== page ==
The pandemic did show us many processes moving digital. Communication is no exception. There is a huge push to move books to digital, although there are grave disadvantages. Magazine has been a bit under the radar and the declines in circulation in many countries are known. The better to see that launches of print magazines rebounded after the pandemic slump in 2020. According to Mr Magazine, Samir Husni, U.S. print Magazine launches were doubling in 2021 compared to 2020.
Husni has been tracking magazine launches annually for 43 years. The 122 print magazines launched in 2021 are close to 139 in 2019 and 124 in 2017. Although this is way down from the golden ages before the internet achieved mass adoption (333 titles were launched in 2000), it is a sign that publishing of print magazines is a lively market, but different from what it used to.
Interestingly there were a couple of re-launches among the 122 titles. Seems that publishers have learned that a digital presence is sometimes not enough. Some launches in 2021 were more daring, like an US issue of Italian fashion magazine with a page count 400 pages!
Most of the new launches have something in common: they are niche-oriented and often have low frequencies — quarterly or bimonthly. By relying less on advertising but on circulation revenue, they also follow a general trend in print publishing. Accordingly, the magazines have high cover prices, and they are printed on high-quality paper, underscoring the print positioning itself as a premium media channel.
Technology is helping to cater for short run, niche titles. Make-ready and waste came down a lot on traditional presses. Inkjet is even better suited for short runs and print quality and paper latitude is getting there as well. Ink costs for glossy, high coverage magazines might be something to watch out for, however I doubt that the digital print opportunities are sufficiently considered by existing and would-be publishers.
The times of mass magazines are gone, however serving niche interests can be rewarding – which probably large, traditional publishing houses are not that well equipped to serve. Prepress and print capacity are much easier to come by these days, giving upstart publishers a chance to get into printed issues and most likely responsible for doubling the print magazine launches. I am sure that these magazines will find their readers – if printer can find the paper to print.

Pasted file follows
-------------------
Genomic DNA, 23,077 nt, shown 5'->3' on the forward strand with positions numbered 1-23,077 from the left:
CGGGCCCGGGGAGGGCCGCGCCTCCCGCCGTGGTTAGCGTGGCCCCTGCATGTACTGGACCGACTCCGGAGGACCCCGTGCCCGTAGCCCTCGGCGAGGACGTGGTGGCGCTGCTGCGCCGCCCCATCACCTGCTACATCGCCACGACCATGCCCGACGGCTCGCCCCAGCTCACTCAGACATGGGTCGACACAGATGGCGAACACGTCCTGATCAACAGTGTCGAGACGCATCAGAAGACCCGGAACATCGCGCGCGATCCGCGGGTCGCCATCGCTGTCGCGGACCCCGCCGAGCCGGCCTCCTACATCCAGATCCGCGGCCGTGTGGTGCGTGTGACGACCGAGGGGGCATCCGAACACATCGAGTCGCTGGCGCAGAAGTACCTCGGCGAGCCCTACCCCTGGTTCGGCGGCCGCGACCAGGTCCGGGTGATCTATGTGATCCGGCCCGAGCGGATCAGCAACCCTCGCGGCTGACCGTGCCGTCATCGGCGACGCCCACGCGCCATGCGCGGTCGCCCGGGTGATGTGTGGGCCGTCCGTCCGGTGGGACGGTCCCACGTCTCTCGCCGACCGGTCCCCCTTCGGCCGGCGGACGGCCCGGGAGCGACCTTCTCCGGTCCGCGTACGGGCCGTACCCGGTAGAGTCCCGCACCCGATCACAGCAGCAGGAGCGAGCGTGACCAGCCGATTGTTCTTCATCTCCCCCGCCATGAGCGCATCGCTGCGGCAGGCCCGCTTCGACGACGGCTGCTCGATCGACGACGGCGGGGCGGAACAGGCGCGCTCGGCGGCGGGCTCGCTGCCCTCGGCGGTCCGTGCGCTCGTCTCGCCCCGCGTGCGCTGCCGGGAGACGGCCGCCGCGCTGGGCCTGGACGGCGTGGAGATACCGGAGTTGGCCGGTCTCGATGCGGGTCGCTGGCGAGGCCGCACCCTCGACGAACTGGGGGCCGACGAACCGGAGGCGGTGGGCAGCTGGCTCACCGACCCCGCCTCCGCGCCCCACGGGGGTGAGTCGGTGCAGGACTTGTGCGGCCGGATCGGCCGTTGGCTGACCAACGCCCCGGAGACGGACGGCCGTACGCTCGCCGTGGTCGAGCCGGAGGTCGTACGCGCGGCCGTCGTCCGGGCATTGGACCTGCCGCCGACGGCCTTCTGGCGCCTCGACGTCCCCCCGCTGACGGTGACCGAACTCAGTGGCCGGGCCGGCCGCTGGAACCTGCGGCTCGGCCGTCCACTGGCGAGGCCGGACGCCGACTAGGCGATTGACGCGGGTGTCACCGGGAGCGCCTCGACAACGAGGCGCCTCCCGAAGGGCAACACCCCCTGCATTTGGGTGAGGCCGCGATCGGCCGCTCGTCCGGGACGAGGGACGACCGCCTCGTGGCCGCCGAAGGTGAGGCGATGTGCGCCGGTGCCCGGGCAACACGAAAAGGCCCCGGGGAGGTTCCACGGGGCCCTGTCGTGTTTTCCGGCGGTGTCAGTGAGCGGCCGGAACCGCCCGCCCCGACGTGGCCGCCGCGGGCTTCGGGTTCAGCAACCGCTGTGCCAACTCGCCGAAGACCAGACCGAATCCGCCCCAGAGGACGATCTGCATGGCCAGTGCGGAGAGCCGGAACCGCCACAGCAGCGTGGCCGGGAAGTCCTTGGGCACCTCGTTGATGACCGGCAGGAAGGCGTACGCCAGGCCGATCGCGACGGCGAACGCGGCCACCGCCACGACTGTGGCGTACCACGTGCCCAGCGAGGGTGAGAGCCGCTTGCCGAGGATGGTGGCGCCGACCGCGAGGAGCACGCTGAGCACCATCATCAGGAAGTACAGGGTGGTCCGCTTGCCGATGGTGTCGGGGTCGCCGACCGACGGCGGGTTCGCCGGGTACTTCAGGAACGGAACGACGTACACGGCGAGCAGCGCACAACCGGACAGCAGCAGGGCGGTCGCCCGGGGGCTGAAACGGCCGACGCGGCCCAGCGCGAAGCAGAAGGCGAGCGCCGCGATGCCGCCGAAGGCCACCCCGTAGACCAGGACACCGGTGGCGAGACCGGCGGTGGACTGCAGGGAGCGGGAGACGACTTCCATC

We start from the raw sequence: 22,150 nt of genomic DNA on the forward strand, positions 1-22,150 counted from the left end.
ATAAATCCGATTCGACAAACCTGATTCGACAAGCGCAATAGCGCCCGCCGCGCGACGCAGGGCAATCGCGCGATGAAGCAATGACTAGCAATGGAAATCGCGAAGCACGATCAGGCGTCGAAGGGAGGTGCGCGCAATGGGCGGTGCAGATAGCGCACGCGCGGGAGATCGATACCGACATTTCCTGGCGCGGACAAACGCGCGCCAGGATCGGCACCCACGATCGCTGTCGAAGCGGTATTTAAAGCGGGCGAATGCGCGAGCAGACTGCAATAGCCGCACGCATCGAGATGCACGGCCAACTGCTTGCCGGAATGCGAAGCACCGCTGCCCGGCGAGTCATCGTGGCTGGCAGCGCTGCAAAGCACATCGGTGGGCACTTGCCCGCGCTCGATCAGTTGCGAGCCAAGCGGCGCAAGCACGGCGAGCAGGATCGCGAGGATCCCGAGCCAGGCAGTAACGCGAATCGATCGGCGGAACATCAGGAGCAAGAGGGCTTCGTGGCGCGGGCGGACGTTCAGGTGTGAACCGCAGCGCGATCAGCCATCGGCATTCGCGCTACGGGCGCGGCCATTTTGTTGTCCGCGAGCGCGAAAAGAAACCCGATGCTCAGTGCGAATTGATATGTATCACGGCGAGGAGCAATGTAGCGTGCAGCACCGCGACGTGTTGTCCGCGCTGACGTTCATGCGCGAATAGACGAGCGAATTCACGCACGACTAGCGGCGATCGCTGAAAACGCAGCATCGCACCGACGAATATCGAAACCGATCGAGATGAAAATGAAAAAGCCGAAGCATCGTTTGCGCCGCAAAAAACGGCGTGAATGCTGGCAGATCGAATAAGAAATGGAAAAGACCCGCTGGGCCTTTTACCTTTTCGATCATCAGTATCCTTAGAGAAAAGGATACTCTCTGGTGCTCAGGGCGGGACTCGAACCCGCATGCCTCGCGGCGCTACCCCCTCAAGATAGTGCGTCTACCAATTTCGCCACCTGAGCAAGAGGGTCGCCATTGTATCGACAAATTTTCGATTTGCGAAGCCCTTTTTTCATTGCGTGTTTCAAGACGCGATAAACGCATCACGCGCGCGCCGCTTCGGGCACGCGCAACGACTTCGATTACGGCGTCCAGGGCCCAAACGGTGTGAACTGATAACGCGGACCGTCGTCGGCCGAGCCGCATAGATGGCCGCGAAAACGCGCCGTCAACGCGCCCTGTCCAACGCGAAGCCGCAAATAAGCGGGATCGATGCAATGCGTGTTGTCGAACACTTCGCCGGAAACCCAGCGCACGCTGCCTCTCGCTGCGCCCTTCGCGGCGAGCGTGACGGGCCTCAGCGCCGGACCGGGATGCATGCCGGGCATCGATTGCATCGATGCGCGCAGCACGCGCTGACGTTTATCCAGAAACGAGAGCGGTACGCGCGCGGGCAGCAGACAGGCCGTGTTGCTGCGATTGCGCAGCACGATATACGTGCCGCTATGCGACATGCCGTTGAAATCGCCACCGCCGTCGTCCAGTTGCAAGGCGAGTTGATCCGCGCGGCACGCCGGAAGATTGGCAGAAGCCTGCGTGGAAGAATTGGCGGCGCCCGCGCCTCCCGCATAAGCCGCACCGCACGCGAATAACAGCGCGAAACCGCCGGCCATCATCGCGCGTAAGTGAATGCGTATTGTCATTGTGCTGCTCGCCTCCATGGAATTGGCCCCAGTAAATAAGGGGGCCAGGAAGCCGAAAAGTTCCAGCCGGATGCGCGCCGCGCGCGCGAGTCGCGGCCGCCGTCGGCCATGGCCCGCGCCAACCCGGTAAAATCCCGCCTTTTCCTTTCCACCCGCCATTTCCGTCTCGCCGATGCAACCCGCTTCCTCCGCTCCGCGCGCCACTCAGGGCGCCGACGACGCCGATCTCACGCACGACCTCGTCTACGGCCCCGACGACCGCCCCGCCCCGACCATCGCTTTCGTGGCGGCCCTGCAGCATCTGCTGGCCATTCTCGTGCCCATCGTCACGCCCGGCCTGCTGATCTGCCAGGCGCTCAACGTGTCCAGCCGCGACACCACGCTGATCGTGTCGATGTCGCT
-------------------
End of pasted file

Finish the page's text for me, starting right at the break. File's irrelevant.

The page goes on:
If something is illustrating the current shortage in paper it is the rising costs of recovered paper. The chart shows German recovered paper prices – indexed for 2015 as 100%. China, once the main destination of recovered paper closed their borders for most waste materials in 2018 – which includes most recovered paper. This sent recovered paper prices into a tailspin. The bottom was reached during the first wave of the pandemic in 2020, when everything came to a standstill, at about 20% of the 2015 prices.
From the 14th of June to the 18th Inkjet Insight is hosting the 2021 virtual Inkjet Innovation Week to educate the industry on the latest inkjet technology coming to market across document, labels, packaging and industrial segments. Technology coverage includes presses, press components, software and finishing. Anchoring the event are a series of 60 minute, expert-led webinars during the week of June 14th. An additional 30 minutes has been reserved for Q&A and questions may also be sent to experts in advance.
The 5 days do focus on the following segments:
Web-fed document production
Sheet-fed document production
Packaging & labels
Industrial and bespoke systems
Inkjet workflow and efficiency (software and hardware)
Together with Amy Machado from IDC and Elizabeth Gooding I will present on the second day on sheet-fed inkjet. We will cover market data, the latest launches, technology progress, where sheet-fed inkjet makes sense and what might come next.
22nd of April is Earth Day – and it is virtual drupa day three 2021. Still there were 57 vendor or conference presentations to choose from. Again, I listened in into about a dozen, with a few more briefly looked at.
As Earth Day is an annual event on April 22 to demonstrate support for environmental protection it is no surprise that one of the drupa main conference topics today was sustainability – or in the words of drupa “circular economy”. The other theme of the “connected consumer” was less visible – I guess since all attendees were connected this counts as well.